Players Pay Tribute to Koree's Act of Kindness
There are many Members and supporters leading The Rabbitoh Way, and 11-year-old Koree Peterson’s selflessness and compassion is a shining example of that.
Growing up in Brisbane, Koree (Member #1855718) is a die-hard Souths and Rugby League fanatic who, along with his mother Casey and father Luke, attend every Rabbitohs match in South East Queensland when possible.
In 2017, Koree attended a Rabbitohs signing session after the Round 14 match at Suncorp Stadium, where he had his most prized possession - his 2016 away jersey - signed by the entire playing group.
Koree valued his jersey so highly that he refused to wear it to matches, in fear of the slightest smudge ruining the famous Cardinal and Myrtle hoops, instead opting to keep it at home while he cheered on the Red and Green from the stands.
I just heard about the floods and thought it would be nice to do.Koree Peterson Member #1855718
But when the recent North Queensland floods hit, Koree’s priorities immediately changed - and he selflessly put the jersey up for auction through St Vincent de Paul in order to gain donations for those affected.
After writing a hand-written letter, with mum Casey sharing it on Facebook, the jersey amassed 112 shares and eventually earned $360 in donations in one of the feel-good stories of the year.
Although he had to give up his most prized possession, Koree said he had no hesitation in doing so.
"I just heard about the floods and thought it would be nice to do,” Koree explained.
“I wrote a letter and we put it up online, and a lot of people responded. I thought it would be nice to try to help the people up there out and it earned $360.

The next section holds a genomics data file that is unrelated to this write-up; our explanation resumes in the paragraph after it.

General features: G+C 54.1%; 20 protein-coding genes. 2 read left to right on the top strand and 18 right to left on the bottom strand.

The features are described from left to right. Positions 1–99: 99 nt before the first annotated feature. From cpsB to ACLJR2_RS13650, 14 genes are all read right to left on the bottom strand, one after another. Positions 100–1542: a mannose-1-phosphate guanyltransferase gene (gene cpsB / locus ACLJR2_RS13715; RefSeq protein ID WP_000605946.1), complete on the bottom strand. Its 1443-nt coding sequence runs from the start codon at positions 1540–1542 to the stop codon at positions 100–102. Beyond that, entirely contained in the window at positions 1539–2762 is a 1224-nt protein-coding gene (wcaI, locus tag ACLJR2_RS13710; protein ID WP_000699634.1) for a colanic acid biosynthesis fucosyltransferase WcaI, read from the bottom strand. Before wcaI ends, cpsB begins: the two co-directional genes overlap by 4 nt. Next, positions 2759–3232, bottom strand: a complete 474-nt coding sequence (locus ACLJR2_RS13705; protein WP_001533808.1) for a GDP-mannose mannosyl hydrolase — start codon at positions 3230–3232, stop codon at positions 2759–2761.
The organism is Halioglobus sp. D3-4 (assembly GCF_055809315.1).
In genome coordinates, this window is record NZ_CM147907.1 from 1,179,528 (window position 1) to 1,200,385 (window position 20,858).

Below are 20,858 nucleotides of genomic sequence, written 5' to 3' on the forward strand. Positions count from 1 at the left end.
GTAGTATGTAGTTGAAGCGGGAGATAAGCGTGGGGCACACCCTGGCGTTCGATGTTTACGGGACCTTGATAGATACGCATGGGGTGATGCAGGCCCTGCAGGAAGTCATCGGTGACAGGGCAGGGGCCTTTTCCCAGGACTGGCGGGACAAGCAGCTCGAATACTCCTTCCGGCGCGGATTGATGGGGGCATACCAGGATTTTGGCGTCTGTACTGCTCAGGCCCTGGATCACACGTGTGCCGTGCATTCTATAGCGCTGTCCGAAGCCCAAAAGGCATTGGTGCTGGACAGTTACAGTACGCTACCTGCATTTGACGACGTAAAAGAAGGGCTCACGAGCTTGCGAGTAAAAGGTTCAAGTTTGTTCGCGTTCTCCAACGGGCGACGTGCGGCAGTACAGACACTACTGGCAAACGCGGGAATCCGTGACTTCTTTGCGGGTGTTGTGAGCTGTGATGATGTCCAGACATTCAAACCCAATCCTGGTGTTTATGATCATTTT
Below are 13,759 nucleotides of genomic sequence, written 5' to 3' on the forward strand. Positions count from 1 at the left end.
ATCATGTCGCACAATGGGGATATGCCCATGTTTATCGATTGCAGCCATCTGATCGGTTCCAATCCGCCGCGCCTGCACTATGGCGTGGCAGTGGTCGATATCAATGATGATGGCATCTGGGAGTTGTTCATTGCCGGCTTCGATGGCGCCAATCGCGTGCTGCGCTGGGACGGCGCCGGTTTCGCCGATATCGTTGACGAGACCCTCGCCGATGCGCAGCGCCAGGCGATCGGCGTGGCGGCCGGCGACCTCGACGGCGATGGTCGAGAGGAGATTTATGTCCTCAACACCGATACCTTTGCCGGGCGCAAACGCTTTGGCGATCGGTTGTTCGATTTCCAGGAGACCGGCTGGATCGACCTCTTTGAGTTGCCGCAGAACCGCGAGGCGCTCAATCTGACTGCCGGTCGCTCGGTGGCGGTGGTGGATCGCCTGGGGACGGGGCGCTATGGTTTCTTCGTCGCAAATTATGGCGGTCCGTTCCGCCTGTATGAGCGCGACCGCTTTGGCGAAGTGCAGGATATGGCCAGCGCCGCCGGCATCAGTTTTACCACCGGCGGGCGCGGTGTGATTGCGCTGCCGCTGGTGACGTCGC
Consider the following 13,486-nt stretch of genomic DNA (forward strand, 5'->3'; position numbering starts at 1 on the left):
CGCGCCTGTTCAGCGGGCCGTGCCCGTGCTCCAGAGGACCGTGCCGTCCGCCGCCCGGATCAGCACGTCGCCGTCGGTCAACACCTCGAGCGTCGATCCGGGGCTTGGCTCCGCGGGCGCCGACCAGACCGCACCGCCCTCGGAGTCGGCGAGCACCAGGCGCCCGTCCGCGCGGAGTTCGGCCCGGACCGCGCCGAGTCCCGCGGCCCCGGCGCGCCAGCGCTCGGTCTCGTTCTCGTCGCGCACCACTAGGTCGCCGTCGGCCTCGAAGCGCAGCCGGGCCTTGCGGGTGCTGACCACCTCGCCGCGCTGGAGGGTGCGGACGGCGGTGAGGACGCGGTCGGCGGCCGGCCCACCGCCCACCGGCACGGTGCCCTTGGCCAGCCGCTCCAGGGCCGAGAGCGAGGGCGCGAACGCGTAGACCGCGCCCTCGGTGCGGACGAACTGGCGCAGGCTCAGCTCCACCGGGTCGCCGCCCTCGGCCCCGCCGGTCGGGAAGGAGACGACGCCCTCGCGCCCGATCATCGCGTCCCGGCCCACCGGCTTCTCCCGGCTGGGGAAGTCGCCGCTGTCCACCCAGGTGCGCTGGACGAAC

“I got it signed in 2017 in Brisbane. We’ve been supporting the Rabbitohs for a long time and it’s really hard (to part with the jersey) but I feel proud.”
Koree’s mother Casey explained that she and her partner were both shocked and pleased to see her young son going above and beyond to help others in need.
“We’re super proud of him - it completely humbled us when we read the letter that he wrote,” said Casey.
“It makes me really proud. Everyone likes to think their child is a good kid, but when he came up with the idea it really gave us the feeling we were doing something right.
“He’s had a little bit of regret creeping in the last few weeks but he kept on track every time he remembered why he was doing it.
We’re super proud of him - it completely humbled us when we read the letter that he wrote.Casey Munro Koree's mother
“His father and I have been supporting the Rabbitohs for a while now. My father was a massive supporter and we’re definitely a Rabbitohs household! It’s generational.
“We’ve been to all the Brisbane games we can and we go to a lot of Gold Coast games as well. Koree’s father and I drove down to watch the Grand Final in 2014 as well. We'll be looking to get to both games in Brisbane this year too.”
Rabbitohs CEO Blake Solly was astounded upon hearing of Koree’s efforts and praised his commitment and example of embodying The Rabbitoh Way.
“Koree’s willingness to donate such a prized possession to a cause such as the North Queensland floods embodies what the South Sydney Rabbitohs and The Rabbitoh Way is all about,” said Mr Solly.
For Koree to have such maturity and compassion to give up something that he loves very much for that cause is extraordinary.Blake Solly South Sydney Rabbitohs CEO
“He saw another community - particularly a Rugby League community not unlike South Sydney - going through a difficult time, and for Koree to have such maturity and compassion to give up something that he loves very much for that cause is extraordinary.
“In many ways, we’re grateful that we have Members with so much heart and compassion and I think people will forever remember that.
“That’s what our fan base and community is all about. It’s about inclusion and reaching out to others and Koree deserves a huge amount of praise and credit for it.”
It’s Members and supporters like Koree which is what makes the South Sydney Rabbitohs.”